A new study in the European Journal of Pain compares distraction -- DVDs, stress balls, conversations -- to see if they can relieve anxiety and if they have an effect on pain as well.

Researchers from Surrey, England recruited 400 patients that were to have the same minimally invasive surgery, such as varicose vein removal, and had them undergo different “distractions” during the procedure.  

One group watched DVDs, the second listened to music, another had a nurse solely dedicated to conversation, the fourth kneaded stress balls, and the last group proceeded with surgery as usual, without intervention.

Pre and post-operative surveys on stress, anxiety and pain showed that human interaction fared best -- those patients had 30 percent less anxiety and 16 percent less pain than the control group.

The stress ball group had 18 percent less anxiety and 22 percent less pain.  

The DVDs helped decrease anxiety, 25 percent less than the control group, but had no effect on pain.  

The most surprising result however may have been the group who listened to music. Music, usually assumed to have a soothing effect, had no effect on pain or anxiety levels in the patients included in the survey.

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Officials on Alert for Measles During Super Bowl

NFL Media(PHOENIX) -- Arizona health officials are attempting to contain a measles outbreak that has already spread through multiple states as thousands of fans arrive in Phoenix ahead of Sunday's Super Bowl.

Officials are already monitoring 1,000 people in Arizona who were exposed to the contagious virus after seven people were found to be infected in the state.

“This is a critical point in this outbreak,” said Arizona Department of Health Services’ Director Will Humble. “If the public health system and medical community are able to identify every single susceptible case and get them into isolation, we have a chance of stopping this outbreak here."

Measles is one of the most contagious viruses in existence and will infect an estimated 90 percent of unvaccinated people who are exposed to the virus. The incubation period is on average 14 days, but an infected person can be contagious up to four days before they start to show symptoms.

With scores of fans expected to head to Phoenix this weekend to watch the game between the New England Patriots and Seattle Seahawks, health officials have delivered stern warnings to try and keep the disease from spreading in the state.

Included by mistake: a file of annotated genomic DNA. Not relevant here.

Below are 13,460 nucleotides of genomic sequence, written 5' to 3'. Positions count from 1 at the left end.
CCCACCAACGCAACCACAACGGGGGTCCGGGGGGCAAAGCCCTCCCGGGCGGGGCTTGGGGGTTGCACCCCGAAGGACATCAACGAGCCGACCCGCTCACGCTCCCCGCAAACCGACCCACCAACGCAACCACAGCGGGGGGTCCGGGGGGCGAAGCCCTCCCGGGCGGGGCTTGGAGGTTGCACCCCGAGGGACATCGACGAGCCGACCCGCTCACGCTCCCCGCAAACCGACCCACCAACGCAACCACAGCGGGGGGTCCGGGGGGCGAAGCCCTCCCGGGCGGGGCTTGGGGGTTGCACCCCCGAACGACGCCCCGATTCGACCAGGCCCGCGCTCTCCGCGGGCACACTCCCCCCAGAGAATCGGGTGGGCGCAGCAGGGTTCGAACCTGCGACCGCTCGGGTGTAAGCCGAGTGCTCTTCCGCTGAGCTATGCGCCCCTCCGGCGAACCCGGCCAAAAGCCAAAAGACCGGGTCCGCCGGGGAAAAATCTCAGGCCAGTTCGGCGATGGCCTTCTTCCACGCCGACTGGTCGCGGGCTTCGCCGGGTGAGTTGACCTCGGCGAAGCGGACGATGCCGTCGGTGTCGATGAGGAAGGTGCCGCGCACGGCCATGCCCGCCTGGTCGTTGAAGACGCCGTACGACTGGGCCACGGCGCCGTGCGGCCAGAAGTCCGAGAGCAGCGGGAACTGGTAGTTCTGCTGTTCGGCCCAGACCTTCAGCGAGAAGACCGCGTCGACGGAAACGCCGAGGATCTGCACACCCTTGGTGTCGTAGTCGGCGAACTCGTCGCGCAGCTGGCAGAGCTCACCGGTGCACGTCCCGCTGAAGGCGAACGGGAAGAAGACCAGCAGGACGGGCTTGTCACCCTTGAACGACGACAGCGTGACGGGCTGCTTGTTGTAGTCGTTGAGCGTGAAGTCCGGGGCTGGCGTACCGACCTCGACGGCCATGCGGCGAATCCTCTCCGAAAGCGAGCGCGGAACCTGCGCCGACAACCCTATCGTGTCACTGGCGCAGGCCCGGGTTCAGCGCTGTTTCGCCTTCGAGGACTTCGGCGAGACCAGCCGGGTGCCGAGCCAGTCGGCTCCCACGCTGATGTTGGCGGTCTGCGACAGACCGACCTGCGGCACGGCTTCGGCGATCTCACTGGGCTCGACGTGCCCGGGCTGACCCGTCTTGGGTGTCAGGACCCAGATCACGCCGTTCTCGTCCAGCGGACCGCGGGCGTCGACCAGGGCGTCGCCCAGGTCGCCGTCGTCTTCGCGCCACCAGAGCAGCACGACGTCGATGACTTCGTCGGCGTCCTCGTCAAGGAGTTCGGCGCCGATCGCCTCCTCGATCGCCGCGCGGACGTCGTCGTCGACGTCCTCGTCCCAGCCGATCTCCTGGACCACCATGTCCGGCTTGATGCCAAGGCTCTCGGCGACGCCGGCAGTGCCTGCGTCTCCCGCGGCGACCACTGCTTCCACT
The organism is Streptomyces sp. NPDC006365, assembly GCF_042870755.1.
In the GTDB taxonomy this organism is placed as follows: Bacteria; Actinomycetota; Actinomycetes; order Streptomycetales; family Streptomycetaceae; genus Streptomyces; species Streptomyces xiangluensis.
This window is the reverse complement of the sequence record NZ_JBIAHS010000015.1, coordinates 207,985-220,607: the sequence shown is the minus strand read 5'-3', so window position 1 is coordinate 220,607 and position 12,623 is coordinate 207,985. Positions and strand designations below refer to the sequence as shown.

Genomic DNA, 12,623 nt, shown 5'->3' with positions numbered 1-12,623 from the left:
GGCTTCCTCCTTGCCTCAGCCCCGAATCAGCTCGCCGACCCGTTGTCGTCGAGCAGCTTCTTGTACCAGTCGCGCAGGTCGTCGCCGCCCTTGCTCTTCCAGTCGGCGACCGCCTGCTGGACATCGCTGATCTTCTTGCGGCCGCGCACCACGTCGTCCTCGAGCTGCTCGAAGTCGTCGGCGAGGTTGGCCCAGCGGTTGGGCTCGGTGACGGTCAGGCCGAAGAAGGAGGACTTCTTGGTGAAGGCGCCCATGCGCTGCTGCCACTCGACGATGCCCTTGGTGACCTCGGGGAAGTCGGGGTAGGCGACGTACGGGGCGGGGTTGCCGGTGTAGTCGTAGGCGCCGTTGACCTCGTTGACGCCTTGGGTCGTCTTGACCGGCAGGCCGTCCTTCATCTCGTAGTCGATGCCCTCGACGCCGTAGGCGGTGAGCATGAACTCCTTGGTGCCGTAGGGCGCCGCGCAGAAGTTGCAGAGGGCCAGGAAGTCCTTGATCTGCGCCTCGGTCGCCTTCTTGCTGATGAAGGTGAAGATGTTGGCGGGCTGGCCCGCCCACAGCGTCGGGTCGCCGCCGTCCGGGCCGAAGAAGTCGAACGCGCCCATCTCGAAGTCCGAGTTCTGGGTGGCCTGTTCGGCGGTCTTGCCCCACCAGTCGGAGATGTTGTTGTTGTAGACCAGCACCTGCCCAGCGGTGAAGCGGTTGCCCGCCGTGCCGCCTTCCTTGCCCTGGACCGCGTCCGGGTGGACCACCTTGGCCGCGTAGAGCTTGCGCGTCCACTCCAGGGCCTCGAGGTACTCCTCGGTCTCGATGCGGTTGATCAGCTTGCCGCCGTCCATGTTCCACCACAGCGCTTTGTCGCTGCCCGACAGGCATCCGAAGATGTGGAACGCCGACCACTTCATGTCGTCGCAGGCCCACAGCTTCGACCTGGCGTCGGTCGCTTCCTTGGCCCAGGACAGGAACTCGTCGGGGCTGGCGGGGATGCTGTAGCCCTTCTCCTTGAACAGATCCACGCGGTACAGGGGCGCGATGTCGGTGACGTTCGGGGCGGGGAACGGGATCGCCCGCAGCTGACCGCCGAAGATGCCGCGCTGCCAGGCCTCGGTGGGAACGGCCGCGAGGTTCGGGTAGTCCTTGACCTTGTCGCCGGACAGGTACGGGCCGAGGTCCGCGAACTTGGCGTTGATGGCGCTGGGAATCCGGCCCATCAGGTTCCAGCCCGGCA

Anyone not vaccinated for measles is asked to stay out of public areas for 21 days. In Phoenix’s Maricopa County, the health department is asking unvaccinated children to stay home from school or day care for another three weeks in order to protect them from potential infection.

“If we miss any potential cases and some of them go to a congregate setting with numerous susceptible contacts, we could be in for a long and protracted outbreak,” said Humble on the health department website.

The current measles outbreak has infected at least 84 people in 14 states after originating in the Disneyland theme park, according to the U.S. Centers for Disease Control and Prevention.

While immune globulin can be given to help mitigate symptoms, there is no way for health officials to stop those exposed from developing the disease. Symptoms of measles include fever, cough, runny nose and the tell-tale red rash, according to the CDC. In severe cases it can cause pneumonia, encephalitis or swelling of the brain, and death.

This week, the health department detailed their health and public safety plans for the Super Bowl.

In addition to monitoring for dangerous pathogens and suspicious substances, the department will conduct “illness monitoring at urgent care centers, and monitoring poison control center calls related to Super Bowl events.”

The department said the enhanced surveillance will allow them to more quickly “identify health threats” and respond immediately.

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Super Bowl 2015: How This Weekend's Beer Can Be Beauty Treatment

NFL Media(NEW YORK) -- In all of the excitement planning for the ultimate Super Bowl viewing party, it's easy to go overboard buying refreshments and end up with an excess of leftover suds. After all, it is a Sunday night.

Beer bottles and cans can take up sacred space in the fridge. So instead of wasting shelves and vegetable bins waiting for someone to drink all of that beer, try some of these tips for putting your brews to use.

Get Cookin'